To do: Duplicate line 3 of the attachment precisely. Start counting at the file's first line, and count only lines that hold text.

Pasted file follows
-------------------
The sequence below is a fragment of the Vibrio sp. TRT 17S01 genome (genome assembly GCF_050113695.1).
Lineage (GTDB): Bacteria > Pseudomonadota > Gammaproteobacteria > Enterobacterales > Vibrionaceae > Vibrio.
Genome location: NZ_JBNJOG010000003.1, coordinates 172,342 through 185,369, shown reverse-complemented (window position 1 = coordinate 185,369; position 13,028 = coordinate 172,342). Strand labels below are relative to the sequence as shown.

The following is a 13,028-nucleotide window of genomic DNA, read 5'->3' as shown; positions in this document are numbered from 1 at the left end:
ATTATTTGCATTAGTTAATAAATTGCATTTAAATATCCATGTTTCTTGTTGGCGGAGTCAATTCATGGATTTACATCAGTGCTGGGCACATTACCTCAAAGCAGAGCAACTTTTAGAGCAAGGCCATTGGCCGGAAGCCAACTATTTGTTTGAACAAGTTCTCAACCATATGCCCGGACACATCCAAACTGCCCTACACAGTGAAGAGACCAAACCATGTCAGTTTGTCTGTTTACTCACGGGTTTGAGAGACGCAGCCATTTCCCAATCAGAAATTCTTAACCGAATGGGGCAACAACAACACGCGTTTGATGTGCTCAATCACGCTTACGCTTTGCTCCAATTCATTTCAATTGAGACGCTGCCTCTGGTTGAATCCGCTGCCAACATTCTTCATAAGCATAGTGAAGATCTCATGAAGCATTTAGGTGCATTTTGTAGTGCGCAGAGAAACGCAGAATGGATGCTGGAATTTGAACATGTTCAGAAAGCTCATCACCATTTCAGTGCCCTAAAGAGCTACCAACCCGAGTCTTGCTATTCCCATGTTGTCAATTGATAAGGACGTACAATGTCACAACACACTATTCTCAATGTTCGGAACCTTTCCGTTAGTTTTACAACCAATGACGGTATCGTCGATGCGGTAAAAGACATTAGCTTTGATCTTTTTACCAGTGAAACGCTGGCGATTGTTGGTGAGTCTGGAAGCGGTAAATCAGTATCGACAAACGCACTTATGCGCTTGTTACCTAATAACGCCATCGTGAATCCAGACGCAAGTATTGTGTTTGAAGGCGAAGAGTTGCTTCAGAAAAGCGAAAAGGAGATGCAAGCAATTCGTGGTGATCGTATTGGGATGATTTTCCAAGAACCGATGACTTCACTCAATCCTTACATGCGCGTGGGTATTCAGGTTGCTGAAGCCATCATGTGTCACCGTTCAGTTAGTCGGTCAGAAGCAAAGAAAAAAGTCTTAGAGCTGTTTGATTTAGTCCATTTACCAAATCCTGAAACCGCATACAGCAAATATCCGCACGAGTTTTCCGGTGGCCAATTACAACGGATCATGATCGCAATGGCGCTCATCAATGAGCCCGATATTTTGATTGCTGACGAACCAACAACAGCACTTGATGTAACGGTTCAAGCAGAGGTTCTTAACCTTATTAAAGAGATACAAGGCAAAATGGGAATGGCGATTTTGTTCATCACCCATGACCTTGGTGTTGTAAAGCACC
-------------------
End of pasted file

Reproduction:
Genome location: NZ_JBNJOG010000003.1, coordinates 172,342 through 185,369, shown reverse-complemented (window position 1 = coordinate 185,369; position 13,028 = coordinate 172,342). Strand labels below are relative to the sequence as shown.